Reviewed book

León, B. and Bourk, M. eds. (2018).
Communicating science and technology through online video.
New York, U.S.A.: Taylor and Francis (Routledge)

While online video has become synonymous with web-based searches for the younger generations and the communication of science and technology has jumped on the bandwagon of this trend, too, relatively little research has been undertaken on this phenomenon. Over the last few years a small group of scholars from different institutions have independently begun to explore this field and to discuss their findings at international conferences, as reported previously in Allgaier and Geipel [ 2016 ] and in this journal in Stengler [ 2016 ]. Some articles have become essential references, such as Welbourne and Grant [ 2016 ] and Muñoz Morcillo, Czurda and Robertson-von Trotha [ 2016 ]. While there was an e-book published in German on the topic [Körkel and Hoppenhaus, 2016 ], and an extensive review will also be included in the Second International Handbook of Internet Research [Allgaier, 2020, to appear ], the book Communicating Science and Technology Through Online Video edited by Bienvenido León and Michael Bourk is a timely arrival in the academic literature and shows that a critical mass of research in the field is being reached.

“Communicating Science and Technology through Online Video: Researching a New Media Phenomenon” introduces the reader to an international research project titled “Videonline”. A summary of the aims and objectives of the project is presented by the team of researchers in the format of an online video under the link: . León is a principal researcher on the project, as well as an Associate Professor focusing on Science Journalism and Television Production from the University of Navarra in Spain, and Bourk is also a principal researcher on this project and works as an Associate Professor of Mass Communication with the Gulf University for Science and Technology in Kuwait.

The main theme of the “Videonline” project is the process of communicating science to the public through online videos. The book is structured in 10 chapters. After an introduction in chapter 1, each of the following 8 chapters presents a study, its results and conclusions. The studies analyze different aspects and elements that are crucial to anyone intending to enter the world of online science video communication, and to understand the ways in which the viewers utilize the information. Many of these studies highlight how online science videos are a completely different from and not just a development of other well-known traditional formats like film and TV, as for example in terms of narratives, control of content and expertise, or the completely new challenges posed by the social nature of these new media. Chapter 10 brings all the aspects together into an overall conclusion and the discussion of the many areas of research that this project has begun to address.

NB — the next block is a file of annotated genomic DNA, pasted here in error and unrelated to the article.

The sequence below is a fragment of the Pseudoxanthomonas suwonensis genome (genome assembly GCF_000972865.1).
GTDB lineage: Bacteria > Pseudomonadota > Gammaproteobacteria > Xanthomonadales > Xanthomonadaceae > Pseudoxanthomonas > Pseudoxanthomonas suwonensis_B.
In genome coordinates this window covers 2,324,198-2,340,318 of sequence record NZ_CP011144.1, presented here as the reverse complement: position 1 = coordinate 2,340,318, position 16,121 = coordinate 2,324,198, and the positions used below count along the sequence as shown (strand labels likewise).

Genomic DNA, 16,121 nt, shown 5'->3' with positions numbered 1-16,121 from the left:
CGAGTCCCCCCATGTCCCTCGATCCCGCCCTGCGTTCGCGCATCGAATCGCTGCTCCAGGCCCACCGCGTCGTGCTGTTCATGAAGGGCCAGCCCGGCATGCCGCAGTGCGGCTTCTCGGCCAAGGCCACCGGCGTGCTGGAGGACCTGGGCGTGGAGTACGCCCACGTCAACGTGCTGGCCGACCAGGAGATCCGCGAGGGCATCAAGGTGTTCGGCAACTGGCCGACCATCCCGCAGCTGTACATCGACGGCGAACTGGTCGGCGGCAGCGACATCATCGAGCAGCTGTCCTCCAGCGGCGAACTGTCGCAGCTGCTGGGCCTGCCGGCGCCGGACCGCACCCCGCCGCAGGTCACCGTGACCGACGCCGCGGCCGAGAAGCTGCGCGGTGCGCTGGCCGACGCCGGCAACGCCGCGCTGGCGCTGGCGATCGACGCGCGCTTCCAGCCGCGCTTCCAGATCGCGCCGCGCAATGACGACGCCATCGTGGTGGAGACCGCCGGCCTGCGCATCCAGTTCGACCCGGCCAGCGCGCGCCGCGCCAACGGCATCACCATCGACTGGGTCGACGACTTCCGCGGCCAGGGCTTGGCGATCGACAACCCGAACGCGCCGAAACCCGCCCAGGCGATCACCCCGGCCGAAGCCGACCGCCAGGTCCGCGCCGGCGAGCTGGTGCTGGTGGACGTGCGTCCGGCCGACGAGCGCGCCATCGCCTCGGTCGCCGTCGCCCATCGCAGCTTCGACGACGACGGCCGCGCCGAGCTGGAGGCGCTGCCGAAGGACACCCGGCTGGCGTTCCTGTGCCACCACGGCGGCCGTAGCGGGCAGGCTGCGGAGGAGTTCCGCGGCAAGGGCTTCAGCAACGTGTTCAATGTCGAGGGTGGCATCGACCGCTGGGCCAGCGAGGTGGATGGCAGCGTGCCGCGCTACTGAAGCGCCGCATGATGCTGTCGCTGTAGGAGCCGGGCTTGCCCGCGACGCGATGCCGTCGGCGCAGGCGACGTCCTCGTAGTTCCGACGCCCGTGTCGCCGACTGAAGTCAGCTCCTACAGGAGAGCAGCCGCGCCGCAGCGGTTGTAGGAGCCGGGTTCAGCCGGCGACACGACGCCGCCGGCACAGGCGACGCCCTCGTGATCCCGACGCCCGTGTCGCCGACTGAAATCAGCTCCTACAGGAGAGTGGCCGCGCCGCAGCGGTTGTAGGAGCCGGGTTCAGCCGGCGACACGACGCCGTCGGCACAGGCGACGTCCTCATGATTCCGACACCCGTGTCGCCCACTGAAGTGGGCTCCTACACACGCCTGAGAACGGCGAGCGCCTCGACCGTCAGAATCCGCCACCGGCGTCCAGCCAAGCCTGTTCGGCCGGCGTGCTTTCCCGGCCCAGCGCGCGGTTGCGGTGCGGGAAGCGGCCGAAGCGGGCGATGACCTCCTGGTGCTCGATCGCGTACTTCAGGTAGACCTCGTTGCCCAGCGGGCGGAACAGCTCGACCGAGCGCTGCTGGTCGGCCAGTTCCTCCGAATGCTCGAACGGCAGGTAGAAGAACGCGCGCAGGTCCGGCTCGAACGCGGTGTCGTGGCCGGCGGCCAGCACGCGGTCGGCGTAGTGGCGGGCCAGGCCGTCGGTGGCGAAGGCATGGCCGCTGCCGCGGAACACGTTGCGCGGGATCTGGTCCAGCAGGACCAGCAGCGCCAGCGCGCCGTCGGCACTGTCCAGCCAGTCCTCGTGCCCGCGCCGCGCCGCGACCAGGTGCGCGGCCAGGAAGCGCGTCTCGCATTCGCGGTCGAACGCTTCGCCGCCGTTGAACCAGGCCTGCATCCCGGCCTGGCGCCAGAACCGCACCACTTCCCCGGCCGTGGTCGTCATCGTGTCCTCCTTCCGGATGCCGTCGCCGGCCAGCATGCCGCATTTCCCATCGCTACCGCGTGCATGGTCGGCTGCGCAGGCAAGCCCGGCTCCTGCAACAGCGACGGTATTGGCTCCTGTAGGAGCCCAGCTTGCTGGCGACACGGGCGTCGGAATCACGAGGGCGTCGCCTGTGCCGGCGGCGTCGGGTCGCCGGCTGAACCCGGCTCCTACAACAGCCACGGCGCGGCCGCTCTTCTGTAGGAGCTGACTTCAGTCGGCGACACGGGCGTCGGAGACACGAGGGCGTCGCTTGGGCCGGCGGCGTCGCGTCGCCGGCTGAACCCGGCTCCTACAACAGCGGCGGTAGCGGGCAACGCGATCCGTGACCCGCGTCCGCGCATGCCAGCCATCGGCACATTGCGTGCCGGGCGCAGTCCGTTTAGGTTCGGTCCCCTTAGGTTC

The editors introduce the project in chapter 1 by detailing the relevance of communicating science online in the 21st century once online communication has sky-rocketed over the previous decades and the internet has become the place for conversations to occur. Chapter 2 proposes a classification of online video formats that constitutes the research group’s core development for the study of all areas addressed in the following chapters, and that has been reported as applied to Climate Change by the authors in De Lara, García-Avilés and Revuelta [ 2017 ]. Chapter 3 addresses the production of online videos including the different players (producers and scientists), formats and objectives.

Chapter 4 explores online videos about three scientific topics that are currently part of societal controversies: climate change, nanotechnology, and vaccines. The topics are introduced to investigate how intellectual rigor and diverse challenges are faced in online video science communication, when political, social, and economic pressures play a role in the way science is communicated to the public.